Networking and social media personas: what Jenny thought of our YouthLab launch
Jenny, a volunteer for YouthNet, attended the YouthLab launch appearing on the panel. Jenny gave her views on the research and social media.
The launch of YouthLab was a great success, as we presented our new piece of research and started conversations about how young people use social media.
One of our volunteers, Jenny, sat on our panel to give us a young person’s view. Jenny had lots of insightful opinions. She tells out how it went for her…
I was lucky enough to be picked as the young person to sit on the panel at the launch of YouthLab, attending the event alongside 110 professionals from the youth sector, third sector, and other companies. When I arrived, I didn’t really know what to expect. Chris, the CEO of YouthNet, went over the main points of the research, which followed 17 young people’s use of social media, over a three-week period. You can read about it HERE. I was at the launch to offer a youth opinion on the findings. It took me some time to really figure out what I thought.
Finding out what kind of social media user I am
The thing that struck a chord with me was the idea of four overarching ‘profiles’ of social media users. I quickly realised that I am mostly in the ‘expressing myself’ category, mainly using social media to share my voice and opinions on things. I try to be as authentically myself as possible, and I’m open and honest about tough issues. The way I like to describe it is connecting with like-minded people, in an attempt to positively influence the world. This is how I approach most things in life, and it’s definitely why I’m in the youth sector! With this new take on defining myself, I saw the event as an opportunity to express myself and network.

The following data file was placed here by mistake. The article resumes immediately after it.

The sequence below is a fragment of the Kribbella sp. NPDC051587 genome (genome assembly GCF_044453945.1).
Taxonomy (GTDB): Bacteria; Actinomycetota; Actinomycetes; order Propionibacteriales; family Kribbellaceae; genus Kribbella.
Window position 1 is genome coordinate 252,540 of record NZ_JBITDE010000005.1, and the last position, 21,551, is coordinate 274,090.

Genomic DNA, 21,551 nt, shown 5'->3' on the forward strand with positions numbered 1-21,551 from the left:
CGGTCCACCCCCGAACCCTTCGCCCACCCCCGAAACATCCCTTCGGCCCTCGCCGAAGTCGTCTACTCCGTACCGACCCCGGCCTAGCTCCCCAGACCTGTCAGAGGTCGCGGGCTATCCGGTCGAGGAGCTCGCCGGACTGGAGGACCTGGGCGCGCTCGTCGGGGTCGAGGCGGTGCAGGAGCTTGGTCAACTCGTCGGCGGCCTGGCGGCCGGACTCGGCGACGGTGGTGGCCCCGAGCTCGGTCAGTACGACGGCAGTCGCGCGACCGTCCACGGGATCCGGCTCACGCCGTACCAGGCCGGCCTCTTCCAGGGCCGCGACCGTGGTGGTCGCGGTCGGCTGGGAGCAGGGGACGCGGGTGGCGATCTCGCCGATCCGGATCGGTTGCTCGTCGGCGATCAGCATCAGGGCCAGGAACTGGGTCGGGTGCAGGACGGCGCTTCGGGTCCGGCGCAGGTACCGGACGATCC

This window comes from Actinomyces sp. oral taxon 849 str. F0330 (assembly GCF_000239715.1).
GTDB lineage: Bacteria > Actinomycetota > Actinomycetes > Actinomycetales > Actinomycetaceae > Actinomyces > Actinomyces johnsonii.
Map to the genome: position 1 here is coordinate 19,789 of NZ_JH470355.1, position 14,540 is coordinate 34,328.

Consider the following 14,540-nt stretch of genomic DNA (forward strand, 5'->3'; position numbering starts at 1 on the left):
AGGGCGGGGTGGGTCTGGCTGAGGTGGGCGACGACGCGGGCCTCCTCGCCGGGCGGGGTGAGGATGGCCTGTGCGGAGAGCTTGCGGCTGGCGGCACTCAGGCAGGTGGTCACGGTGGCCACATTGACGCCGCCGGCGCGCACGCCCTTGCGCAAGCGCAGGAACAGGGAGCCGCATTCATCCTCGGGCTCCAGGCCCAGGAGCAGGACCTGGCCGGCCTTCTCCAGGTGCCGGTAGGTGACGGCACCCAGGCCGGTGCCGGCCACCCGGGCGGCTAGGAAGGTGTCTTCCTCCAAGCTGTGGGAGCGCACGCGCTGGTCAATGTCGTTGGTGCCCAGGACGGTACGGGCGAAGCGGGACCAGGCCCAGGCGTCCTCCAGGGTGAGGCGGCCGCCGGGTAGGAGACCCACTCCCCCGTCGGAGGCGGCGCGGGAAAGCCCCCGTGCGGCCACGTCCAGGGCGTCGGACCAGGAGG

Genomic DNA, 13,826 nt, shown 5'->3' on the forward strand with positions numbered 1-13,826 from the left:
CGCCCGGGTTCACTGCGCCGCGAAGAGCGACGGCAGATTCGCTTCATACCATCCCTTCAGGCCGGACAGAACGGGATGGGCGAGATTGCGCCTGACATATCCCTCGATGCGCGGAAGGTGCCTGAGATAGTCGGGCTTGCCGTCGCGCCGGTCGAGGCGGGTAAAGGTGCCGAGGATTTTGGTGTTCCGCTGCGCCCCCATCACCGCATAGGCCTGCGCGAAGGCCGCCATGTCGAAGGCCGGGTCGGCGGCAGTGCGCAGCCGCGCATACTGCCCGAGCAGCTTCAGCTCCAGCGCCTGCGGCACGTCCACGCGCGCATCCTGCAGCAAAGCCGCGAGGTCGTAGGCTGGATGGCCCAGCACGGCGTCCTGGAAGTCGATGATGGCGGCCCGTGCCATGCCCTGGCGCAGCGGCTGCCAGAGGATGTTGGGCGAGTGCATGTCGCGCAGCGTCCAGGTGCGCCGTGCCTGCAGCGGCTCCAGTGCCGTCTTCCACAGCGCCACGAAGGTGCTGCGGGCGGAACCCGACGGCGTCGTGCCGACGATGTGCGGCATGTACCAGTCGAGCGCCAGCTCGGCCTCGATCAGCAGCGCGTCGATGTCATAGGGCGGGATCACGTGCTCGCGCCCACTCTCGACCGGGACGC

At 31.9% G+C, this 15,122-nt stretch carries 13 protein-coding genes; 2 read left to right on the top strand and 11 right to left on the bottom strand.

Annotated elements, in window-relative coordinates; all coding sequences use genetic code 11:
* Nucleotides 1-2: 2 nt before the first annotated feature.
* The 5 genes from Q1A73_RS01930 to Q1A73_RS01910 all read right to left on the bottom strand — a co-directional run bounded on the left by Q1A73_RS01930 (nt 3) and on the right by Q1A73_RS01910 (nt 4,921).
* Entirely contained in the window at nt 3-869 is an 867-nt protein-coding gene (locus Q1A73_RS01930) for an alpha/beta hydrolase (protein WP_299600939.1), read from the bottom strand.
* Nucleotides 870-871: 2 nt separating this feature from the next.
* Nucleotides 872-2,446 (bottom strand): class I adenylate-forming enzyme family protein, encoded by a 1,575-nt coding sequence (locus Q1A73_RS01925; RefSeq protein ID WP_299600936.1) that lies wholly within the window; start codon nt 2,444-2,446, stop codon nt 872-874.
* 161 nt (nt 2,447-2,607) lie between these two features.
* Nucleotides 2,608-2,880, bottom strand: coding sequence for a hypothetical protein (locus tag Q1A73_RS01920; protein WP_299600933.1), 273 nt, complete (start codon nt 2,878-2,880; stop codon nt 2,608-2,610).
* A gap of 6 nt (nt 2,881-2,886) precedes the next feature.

Missing out on real-life interactions
A lot more young people are tuning in to how social media can work for them. Not just in terms of ‘micro fame’, (another of the four profiles) but also for their current or future careers. With the rise of companies recruiting through Twitter, the ‘millennials’ have realised the power of their native digital skills, and are using them to their advantage. This is great, but maybe some of us (me!) have disregarded the impact of real world networking. The evening was my chance to rectify that, so I vowed to go all in.
Time to mingle
During the course of the evening, I talked to about ten people at some length, discussed what I hope to do in my career, and was given several business cards. After a glass of wine, and ‘call us’ ringing in my ears, I took the tube home – tired from a long day, but excited about possible opportunities. As a self-confessed ‘awkward’ twenty-something, I can now attest that networking doesn’t have to be as bad as you imagine, and can actually be fun!
Published on 21-Aug-2015
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